AMC’s Better Call Saul
Season 2, Episode 7: “Inflatable”
Directed by Colin Bucksey
Written by Gordon Smith
* For a review of the previous episode, “Bali Ha’i” – click here
* For a review of the next episode, “Fifi” – click here
This episode begins with The Stampeders’ “Sweet City Woman” playing softly in the background. A young kid grabs himself a copy of Playboy off the shelf – young James McGill, in fact. Meanwhile, his father listens to a man at the counter with his father. This exchange pits little Jimmy against the man; one bullshitter knows another. The father, all the while is clueless. Before the man leaves he says to Jimmy: “There are wolves and sheep in this world, kid. Wolves and sheep. Figure out which one you‘re gonna be.” Afterwards, this prompts lil’ Jim to take a bit of cash from the till for himself.
Back to present series times. Mike Ehrmantraut (Jonathan Banks) has Jimmy McGill (Bob Odenkirk) helping him once more. He’s trying to get the whole Tuco Salamanca (Raymond Cruz) situation cleared up, or else deal with the wrath of the cartel and Uncle Hector (Mark Margolis). Naturally, Jimmy works a bit of magic, and then slips Mike out of the room without saying too much.
On the phone later, Jimmy talks with Kim Wexler (Rhea Seehorn). She’s still whipping up a nice deal with Rick Schweikart (Dennis Boutsikaris). Hopefully it goes well. She has been the slave girl at HHM far too long. At the same time, Jimmy’s getting ready to resign from Davis and Main. Omar (Omar Maskati) brings up a few good points, though, about the company car, et cetera, and possible payments he’d have to make. So Jimmy switches his tune proper quick.
What’s going on in the mind of James McGill? An oddly happy look in his eyes is tough to read. Well, at home, the first look of Saul Goodman comes out. After seeing one of those big inflatable men in the wind his style comes out. Lots of wild looking colours, bright ties. His whole demeanour changes, he becomes more of who he once was, back when that man in the store told him – choose, or else the world will choose for you. Even a ridiculously funny scene where Jimmy’s busted for not flushing his shits, concerned about the local “watershed” and so on. This whole sequence absolutely slayed me. It introduces us to who Jimmy will become. Plus, he’s obviously looking to be fired, or pawned off somewhere. Finally it’s the bagpipes he plays in his office that puts Clifford Main (Ed Begley Jr) over the edge. Now Jimmy’s got himself out, bonus in tact.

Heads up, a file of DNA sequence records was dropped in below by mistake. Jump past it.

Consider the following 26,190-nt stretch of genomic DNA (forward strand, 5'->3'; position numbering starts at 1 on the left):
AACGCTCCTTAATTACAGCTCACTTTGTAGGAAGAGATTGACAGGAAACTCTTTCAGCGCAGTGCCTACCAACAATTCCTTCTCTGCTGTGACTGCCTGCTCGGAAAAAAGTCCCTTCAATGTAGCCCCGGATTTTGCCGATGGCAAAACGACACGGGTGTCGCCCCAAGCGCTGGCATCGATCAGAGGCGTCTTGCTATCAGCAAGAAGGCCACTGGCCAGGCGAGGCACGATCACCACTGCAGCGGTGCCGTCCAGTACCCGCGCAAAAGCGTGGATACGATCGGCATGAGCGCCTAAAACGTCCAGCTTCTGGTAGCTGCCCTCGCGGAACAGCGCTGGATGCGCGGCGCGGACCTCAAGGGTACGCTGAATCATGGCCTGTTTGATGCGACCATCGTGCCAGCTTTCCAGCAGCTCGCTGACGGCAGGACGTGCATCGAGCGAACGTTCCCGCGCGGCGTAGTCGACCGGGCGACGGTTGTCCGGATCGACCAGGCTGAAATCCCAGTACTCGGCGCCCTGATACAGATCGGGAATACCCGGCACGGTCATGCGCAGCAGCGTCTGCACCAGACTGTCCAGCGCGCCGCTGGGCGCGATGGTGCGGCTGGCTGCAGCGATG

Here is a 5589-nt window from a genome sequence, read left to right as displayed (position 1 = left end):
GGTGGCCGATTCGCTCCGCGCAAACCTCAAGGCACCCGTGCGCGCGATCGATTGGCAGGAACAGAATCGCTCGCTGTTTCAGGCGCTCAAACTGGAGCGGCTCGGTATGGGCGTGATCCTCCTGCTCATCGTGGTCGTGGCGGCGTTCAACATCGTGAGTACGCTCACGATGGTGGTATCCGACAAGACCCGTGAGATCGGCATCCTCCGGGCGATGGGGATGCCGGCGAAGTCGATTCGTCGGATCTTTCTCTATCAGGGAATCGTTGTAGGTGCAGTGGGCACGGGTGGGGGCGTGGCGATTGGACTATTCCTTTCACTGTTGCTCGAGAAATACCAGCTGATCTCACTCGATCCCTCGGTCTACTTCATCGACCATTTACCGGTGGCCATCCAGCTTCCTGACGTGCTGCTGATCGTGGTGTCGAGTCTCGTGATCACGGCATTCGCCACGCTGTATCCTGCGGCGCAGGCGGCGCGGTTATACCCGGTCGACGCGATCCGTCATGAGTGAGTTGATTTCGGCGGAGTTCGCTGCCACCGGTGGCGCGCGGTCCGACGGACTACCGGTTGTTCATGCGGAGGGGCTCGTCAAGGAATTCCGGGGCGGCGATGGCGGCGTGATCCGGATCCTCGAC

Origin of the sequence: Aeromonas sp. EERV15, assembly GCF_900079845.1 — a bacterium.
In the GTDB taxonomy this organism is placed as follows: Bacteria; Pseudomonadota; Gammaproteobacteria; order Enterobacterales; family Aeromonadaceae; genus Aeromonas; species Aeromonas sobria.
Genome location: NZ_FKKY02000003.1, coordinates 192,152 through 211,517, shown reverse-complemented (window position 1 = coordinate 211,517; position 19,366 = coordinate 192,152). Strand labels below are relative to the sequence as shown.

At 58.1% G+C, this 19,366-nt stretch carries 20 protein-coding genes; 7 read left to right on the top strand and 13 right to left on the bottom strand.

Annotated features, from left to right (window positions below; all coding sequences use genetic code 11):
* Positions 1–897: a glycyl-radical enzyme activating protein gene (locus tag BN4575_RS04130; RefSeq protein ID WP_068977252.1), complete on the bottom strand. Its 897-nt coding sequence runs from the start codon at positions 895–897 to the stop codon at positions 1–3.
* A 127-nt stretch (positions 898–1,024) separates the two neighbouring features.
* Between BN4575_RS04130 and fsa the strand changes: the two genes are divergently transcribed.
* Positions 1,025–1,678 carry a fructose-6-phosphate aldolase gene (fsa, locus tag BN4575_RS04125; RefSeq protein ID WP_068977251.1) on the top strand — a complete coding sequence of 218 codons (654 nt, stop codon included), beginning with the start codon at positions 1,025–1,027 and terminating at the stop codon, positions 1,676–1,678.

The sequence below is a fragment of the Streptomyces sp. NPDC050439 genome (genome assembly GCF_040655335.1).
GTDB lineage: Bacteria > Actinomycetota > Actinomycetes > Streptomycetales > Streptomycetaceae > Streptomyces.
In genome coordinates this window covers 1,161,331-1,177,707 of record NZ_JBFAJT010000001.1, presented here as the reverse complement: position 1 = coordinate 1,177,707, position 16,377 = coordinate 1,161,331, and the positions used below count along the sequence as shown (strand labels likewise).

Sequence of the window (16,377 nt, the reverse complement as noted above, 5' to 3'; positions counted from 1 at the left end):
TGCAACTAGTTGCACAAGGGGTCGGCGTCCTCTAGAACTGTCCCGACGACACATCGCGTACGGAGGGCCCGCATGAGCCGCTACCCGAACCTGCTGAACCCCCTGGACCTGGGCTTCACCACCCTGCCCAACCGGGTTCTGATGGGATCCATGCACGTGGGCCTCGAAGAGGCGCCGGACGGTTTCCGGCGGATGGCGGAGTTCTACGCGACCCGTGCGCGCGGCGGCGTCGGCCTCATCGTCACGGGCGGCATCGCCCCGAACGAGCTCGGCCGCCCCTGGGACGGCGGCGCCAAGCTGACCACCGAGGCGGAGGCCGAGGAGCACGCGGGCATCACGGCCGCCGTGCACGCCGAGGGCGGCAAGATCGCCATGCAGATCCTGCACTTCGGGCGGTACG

Jimmy: “Hey Cliff – for what it‘s worth, I think you‘re a good guy.”
Cliff: “For what it‘s worth I think you‘re an asshole”
In other news, Jimmy has the idea of starting his own firm with Kim – Wexler McGill. He loves her, but also has huge faith in her skills as a lawyer. Together, they could be a force to be reckoned with, possibly. “Or we fail and we end up with nothing,” Kim quips. She still has doubts, clearly. Especially with Schweikart’s deal on the table, very enticing, very surefooted unlike this new enterprise with Jimmy. She wants his assurance that he’ll “play it straight” and not “be colourful” – he tries to pretend, then comes clean. He can only be himself. Ultimately, Kim wants Jimmy, as a lover, a friend. Not a partner in law.
Jimmy: “I‘ve been tryin‘ to be the person someone else wants me to be for I don‘t know how long. I mean first it was Chuck, then it was you – and that’s not your fault, that was my choice. But if we‘re gonna do this, I gotta go into it as me. So, yeah. Colourful, I guess.”
Mike’s busy trying to move daughter-in-law Stacey (Kerry Condon) into a nice place. She is very happy to be getting into a new neighbourhood, a safe place. At heart, he is a good man. An honourable one, to the fullest. Might be mixed up in some wild shit, but Mike is a decent human being. Somewhere along the line things just got complicated. Later, we find him still watching the Salamanca crew, their little diner hideout. What’s he planning?
Back at the nail salon, Jimmy is moving things in, including his cocobolo desk from Davis and Main. “Onward and upward,” he says to Omar. But without Kim and the supposed new firm, where does Jimmy go next from here? Somewhere colourful, no doubt. He starts to record a voicemail message for himself, one to lure people into believing he’s got an actual office. It’s going to something more for him to break through this way.
And Kim is meeting with Schweikart and his people. They seem fairly impressed with her, especially Rick himself, who eyes her with both admiration and maybe something else. Regardless, they’re all happy with her interview. Even after she calls Rick by the name of Howard. There’s something else going on with Kim, too. The relationship she has with Jimmy has an odd sort of stranglehold on her.
She rushes over to the salon quick. He is happy as a clam being on his own again, even if in the back o a nail shop. Then Kim reveals her decision to go “solo practice” and it catches Jimmy off guard. She proposes they find a space together, just practice law separately. A-ha. Although, it doesn’t seem to be exactly what Jimmy had hoped. It’s still good, all the same.
Nice episode that’s heading towards something big. What can we expect from Mike’s situation? And how much more of Saul Goodman is going to peek its head from under the disguise of Jimmy McGill? We’ll see in the next episode, titled “Fifi”, so stay tuned with me, fellow fans.